CNN President Jeffrey Zucker told “The Wrap’s” Jordan Chariton in an interview published Tuesday that the original all-news cable network is, if anything, doubling down on delivering viewers the news.
The numbers don’t back him up, though.
The question of CNN’s direction has been creeping up lately, given the addition of such talent as celebrity chef Anthony Bourdain hosting a food and travel show called, “Parts Unknown,” and TV personality Mike Rowe hosting “Somebody’s Gotta Do It.”
They’re both talented men hosting fine shows — but it’s not news.
“Everyone said we were getting out of news,” Zucker told “The Wrap” in its exclusive interview. “We doubled down on news.”
In addition to the non-news programming mentioned above, when other cable news outlets were reporting on Islamist terrorists’ latest outrage — the slaughter of 21 Egyptian Coptic Christians — CNN transformed anchor Anderson Cooper’s respected “AC-360” format into a politically themed Presidents Day game show.
But when asked whether he was concerned about pushing away the news junkies that first put CNN on the map, Zucker answered:
“Good question, but wrong,” he said. “Because what’s actually increased at CNN is the length of tune-in of our viewers, meaning that those viewers are actually watching for a longer length of time each time they come.”
First of all, the length of time viewers remain tuned into a network has nothing to do with whether they’re watching the news, a talent show or “Bowling for Dollars.” Maybe they’re staying tuned in longer precisely because it isn’t the news.
But just as important, what he’s saying just isn’t true.
Zucker continued answering Chariton’s question by repeating the theme that length of viewer tune-in has been steadily on the rise.
“So, we’re not alienating those viewers. Actually, by giving them what they’re interested in and more of it, they’re staying longer,” he said. “That criticism from media critics — it may be a media criticism — but actually has been completely the opposite for our viewers. And our viewers have actually completely responded to it, and our length of tune-in has actually increased.”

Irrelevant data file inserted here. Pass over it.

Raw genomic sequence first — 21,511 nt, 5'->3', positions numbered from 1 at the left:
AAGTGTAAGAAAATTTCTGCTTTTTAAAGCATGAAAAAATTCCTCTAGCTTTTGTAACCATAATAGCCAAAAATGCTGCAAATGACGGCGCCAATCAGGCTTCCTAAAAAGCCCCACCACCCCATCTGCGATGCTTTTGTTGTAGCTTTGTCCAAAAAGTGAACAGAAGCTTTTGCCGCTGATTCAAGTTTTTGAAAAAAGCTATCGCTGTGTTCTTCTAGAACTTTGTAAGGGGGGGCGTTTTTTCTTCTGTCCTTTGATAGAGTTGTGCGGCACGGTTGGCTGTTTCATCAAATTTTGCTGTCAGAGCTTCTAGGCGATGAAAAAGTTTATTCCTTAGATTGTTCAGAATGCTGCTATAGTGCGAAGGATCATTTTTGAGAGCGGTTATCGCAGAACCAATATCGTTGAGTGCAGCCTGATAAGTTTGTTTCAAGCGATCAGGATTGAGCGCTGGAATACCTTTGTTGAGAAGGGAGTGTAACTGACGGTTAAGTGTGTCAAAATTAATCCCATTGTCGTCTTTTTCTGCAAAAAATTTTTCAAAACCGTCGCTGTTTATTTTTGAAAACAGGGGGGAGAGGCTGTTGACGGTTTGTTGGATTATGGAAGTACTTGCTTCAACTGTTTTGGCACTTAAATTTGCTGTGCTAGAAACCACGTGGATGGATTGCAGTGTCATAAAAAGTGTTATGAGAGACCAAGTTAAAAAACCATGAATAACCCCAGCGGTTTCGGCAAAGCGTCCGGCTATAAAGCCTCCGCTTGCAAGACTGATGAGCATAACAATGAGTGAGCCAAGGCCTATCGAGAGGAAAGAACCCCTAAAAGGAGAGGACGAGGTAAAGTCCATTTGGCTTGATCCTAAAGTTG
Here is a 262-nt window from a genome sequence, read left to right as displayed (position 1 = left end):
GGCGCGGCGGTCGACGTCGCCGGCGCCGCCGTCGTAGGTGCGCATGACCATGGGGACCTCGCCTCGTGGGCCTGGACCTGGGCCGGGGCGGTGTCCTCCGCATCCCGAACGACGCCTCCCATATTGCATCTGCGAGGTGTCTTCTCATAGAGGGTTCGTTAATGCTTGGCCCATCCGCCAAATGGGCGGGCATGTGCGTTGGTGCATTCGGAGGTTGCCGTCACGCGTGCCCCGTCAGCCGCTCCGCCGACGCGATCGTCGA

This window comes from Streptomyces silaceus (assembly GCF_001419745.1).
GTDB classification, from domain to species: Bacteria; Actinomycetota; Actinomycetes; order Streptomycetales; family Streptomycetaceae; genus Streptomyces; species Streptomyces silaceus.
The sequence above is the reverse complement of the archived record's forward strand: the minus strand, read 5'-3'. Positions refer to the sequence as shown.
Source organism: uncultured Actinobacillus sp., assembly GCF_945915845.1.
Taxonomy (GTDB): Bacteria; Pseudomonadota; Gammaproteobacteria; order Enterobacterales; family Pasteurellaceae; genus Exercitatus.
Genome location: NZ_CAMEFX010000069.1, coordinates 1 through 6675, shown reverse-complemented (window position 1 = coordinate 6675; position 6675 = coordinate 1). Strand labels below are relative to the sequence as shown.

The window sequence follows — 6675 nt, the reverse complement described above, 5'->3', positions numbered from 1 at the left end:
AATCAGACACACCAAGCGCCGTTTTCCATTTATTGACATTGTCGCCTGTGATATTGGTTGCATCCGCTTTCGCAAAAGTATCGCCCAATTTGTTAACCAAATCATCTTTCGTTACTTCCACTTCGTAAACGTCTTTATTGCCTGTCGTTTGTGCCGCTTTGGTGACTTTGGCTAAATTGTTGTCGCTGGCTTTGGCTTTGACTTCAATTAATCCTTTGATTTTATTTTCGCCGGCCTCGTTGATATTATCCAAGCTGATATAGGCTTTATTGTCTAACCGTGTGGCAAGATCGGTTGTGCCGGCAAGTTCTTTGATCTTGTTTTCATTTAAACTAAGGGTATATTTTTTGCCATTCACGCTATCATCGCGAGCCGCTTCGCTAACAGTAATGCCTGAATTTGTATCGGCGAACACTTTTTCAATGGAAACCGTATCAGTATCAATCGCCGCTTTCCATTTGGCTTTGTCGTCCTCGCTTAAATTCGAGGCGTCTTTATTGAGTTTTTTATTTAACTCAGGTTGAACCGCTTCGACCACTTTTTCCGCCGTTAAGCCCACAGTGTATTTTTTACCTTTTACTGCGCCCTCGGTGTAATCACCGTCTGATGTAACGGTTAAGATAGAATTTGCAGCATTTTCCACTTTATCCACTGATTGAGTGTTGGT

The man doth protest too much, methinks.
CNN’s length of view time is actually down, according to Nielsen ratings. The network fell from 16.9 minutes during the first quarter of 2014 to 16.5 minutes in the fourth quarter of that year. It’s fallen even further this year, to an average of 15.8 minutes.
And those figures aren’t attributable to a national malaise directed at the news in general.
Fox News Channel is actually averaging almost twice the view times as CNN — 27.5 minutes.
A year ago January, Zucker bristled at a suggestion by FNC’s Roger Ailes that CNN was getting out of the news business, telling the Hollywood Reporter, “That means Fox has won the cable news wars.”
According to then-Los Angeles Times media reporter Joe Flint, Zucker shot back:
CNN Chief Jeff Zucker: “CNN is not and never will abandon our first and fundamental brand equity which is news and breaking news.”
— Joe Flint (@JBFlint) January 10, 2014
Well, OK, that and game shows, food shows, travel shows and general entertainment. I understand “Bowling for Dollars” could make a comeback. Could Zucker be interested?
Whatever happened to, “CNN: The most trusted name in news”? And no, that’s not a game show question.
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